Becky G, Esquinas
On Esquinas, Becky G journeys into the heart of Mexican music. The 13-track LP, co-written and produced by Edgar Barrera, not only showcases the singer’s musical prowess but also serves as a beguiling tribute to her abuelitos, who inspired her to explore the music of their native Mexico. In a striking example, Becky G delivers a whirling ranchera ballad alongside Leonardo and Ángela Aguilar on “Por El Contrario.” Along with breakout superstar Peso Pluma, she dives into corridos tumbados with finesse in “Chanel.” Also joined by Yahritza y Su Esencia, Ivan Cornejo, DannyLux, Chiquis and Gabito Ballesteros, the singer comes full-circle to create a heartfelt homage to her heritage. The album, whose title translates to “corners,” is a convergence of two cultures, two languages and two flags — and throughout the musical odyssey, Becky G embraces her identity as a proud 200 percenter. — I.R.
Carin León, Colmillo de Leche
Carin León’s Colmillo de Leche is an endearing homage to the Mexican singer-songwriter’s love for music and his roots — 95% of the musicians on this record are Sonorans, and those who are not live in Hermosillo, León’s hometown. The set is a testament to his musical versatility, as it smoothly blends genres like soul, flamenco, pop and salsa with more traditional regional Mexican sounds and the singer’s exquisite vocals. The 18-track LP not only attests to León’s artistic dexterity but also secured him a well-deserved Latin Grammy for the best norteño music album in November. Colmillo showcases León’s distinctive style of carrying melodies through different sounds as he effortlessly conveys a wide range of emotions, from heartbreak and love to joy and longing. — INGRID FAJARDO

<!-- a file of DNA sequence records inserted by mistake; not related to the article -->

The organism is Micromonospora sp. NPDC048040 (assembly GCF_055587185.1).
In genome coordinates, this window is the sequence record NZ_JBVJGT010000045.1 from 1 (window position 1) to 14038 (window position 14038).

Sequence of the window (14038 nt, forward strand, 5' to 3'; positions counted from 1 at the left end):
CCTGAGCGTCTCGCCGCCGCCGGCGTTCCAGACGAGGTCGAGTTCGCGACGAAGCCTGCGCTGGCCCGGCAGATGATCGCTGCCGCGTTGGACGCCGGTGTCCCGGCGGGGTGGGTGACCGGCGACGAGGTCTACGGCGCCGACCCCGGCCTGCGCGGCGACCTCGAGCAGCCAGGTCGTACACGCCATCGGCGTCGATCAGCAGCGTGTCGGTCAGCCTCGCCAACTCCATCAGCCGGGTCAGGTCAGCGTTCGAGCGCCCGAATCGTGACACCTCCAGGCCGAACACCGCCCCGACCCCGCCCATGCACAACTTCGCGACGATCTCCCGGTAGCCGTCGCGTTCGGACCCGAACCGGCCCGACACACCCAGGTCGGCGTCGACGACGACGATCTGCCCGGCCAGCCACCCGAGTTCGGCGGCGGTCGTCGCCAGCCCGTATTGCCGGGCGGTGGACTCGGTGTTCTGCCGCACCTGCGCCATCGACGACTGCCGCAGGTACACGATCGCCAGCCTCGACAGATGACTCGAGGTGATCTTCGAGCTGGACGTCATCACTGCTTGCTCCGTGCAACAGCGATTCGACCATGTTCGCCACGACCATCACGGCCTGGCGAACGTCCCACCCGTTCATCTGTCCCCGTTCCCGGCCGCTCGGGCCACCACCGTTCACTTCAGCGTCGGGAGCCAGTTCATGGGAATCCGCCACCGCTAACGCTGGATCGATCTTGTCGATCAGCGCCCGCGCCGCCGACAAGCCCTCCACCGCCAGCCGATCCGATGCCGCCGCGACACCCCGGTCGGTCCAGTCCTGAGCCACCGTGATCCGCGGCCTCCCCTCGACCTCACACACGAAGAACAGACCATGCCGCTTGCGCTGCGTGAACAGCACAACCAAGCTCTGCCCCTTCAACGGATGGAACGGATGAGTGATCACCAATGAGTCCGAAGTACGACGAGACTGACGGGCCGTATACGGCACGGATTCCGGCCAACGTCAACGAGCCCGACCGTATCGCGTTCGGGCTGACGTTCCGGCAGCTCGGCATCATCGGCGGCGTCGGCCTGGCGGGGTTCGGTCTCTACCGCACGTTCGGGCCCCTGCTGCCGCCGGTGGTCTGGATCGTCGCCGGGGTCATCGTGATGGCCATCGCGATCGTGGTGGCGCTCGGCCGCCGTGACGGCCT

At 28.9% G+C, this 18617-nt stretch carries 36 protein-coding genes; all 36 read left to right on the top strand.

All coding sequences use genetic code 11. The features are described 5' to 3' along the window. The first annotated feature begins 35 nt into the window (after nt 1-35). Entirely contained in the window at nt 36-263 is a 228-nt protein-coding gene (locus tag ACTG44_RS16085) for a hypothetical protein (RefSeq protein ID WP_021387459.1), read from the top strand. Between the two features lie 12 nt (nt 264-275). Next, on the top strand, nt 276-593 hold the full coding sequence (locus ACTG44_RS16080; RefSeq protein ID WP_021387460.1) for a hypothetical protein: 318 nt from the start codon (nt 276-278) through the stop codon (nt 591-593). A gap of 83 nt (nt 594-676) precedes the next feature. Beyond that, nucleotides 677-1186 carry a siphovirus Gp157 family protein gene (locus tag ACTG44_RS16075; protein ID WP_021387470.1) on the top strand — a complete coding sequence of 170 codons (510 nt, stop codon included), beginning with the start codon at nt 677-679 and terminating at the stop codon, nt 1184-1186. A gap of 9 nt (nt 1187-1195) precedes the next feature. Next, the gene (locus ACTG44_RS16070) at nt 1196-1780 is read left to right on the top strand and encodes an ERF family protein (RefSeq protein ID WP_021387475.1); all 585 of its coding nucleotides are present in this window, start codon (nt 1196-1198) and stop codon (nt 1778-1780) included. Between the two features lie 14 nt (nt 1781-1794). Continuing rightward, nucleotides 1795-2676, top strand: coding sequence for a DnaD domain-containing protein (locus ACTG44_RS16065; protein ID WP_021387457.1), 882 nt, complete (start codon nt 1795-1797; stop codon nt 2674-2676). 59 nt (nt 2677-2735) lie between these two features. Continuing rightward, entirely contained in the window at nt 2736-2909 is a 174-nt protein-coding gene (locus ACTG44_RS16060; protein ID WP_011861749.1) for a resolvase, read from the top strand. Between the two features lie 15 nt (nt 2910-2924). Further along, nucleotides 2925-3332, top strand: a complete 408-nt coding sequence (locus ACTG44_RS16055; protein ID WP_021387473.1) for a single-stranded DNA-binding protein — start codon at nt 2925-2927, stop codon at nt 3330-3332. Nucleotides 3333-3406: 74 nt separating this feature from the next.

DannyLux hit No. 1 on the Billboard Latin Songwriters chart in 2021 and waited two years to drop his debut album. Safe to say, it was worth the wait. The música Mexicana artist, whose eclectic sensibility has helped shape regional Mexican music’s latest iteration, delivered a 17-track set that thrives on a collection of styles, including bachata, EDM, pop and his signature guitar-driven sad sierreño sound. In DLux, the 19-year-old from Palm Springs winds through love and loss, singing ultra-melancholy songs with a glimmer of hope puncturing through. — GRISELDA FLORES
Eladio Carrión, 3MEN2 KBRN
Eladio Carrión’s 3MEN2 KBRN stands as a triumphant finale to the SEN2 KBRN trilogy, debuting impressively at No. 16 on the Billboard 200 albums chart. The bilingual 18-track LP is a collision of the rapper’s dual identity — born in Kansas and raised in Humacao, Puerto Rico — with his linguistic prowess shining over punishing drill and top-tier trap beats. Teaming up with 50 Cent, Future, Myke Towers and Lil Wayne, the Sauce Boyz creator seamlessly navigates between scenic rap bars and clever wordplay. From the infectious bounce of “Coco Chanel” with Bad Bunny to the gritty New York drill vibes of “M3” featuring Fivio Foreign, the album encompasses a diverse range of influences. Carrión’s relentless pursuit of musical innovation and cross-cultural fusion cements his status as a leader in the realm of Latin trap. — I.R.
Eslabon Armado, Desvelado
Desvelado scored the Mexican American group scored their sixth No. 1 on the Regional Mexican Albums chart. Perhaps Eslabon’s best album yet, the guitar-driven production cemented the group’s stronghold on música Mexicana, today thanks to power collabs like “Ella Baila Sola” with Peso Pluma, the norteña-tinged cumbia “Quédate Conmigo” with Grupo Frontera and the cathartic sad sierreño “Me Decepcionaste” with DannyLux. Desvelado is a testament to frontman Pedro Tovar’s ability to create Gen Z anthems with super-modern lyrics about love and heartbreak. — G.F.
Fito Páez, EADDA9223